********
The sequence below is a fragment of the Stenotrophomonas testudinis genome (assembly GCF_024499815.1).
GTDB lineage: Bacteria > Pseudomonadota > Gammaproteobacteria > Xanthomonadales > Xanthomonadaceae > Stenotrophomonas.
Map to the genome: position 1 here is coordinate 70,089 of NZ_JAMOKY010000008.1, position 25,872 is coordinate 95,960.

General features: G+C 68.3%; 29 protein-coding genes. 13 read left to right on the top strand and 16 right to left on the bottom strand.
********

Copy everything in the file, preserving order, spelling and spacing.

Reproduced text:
The sequence below is a fragment of the Stenotrophomonas testudinis genome (assembly GCF_024499815.1).
GTDB lineage: Bacteria > Pseudomonadota > Gammaproteobacteria > Xanthomonadales > Xanthomonadaceae > Stenotrophomonas.
Map to the genome: position 1 here is coordinate 70,089 of NZ_JAMOKY010000008.1, position 25,872 is coordinate 95,960.

General features: G+C 68.3%; 29 protein-coding genes. 13 read left to right on the top strand and 16 right to left on the bottom strand.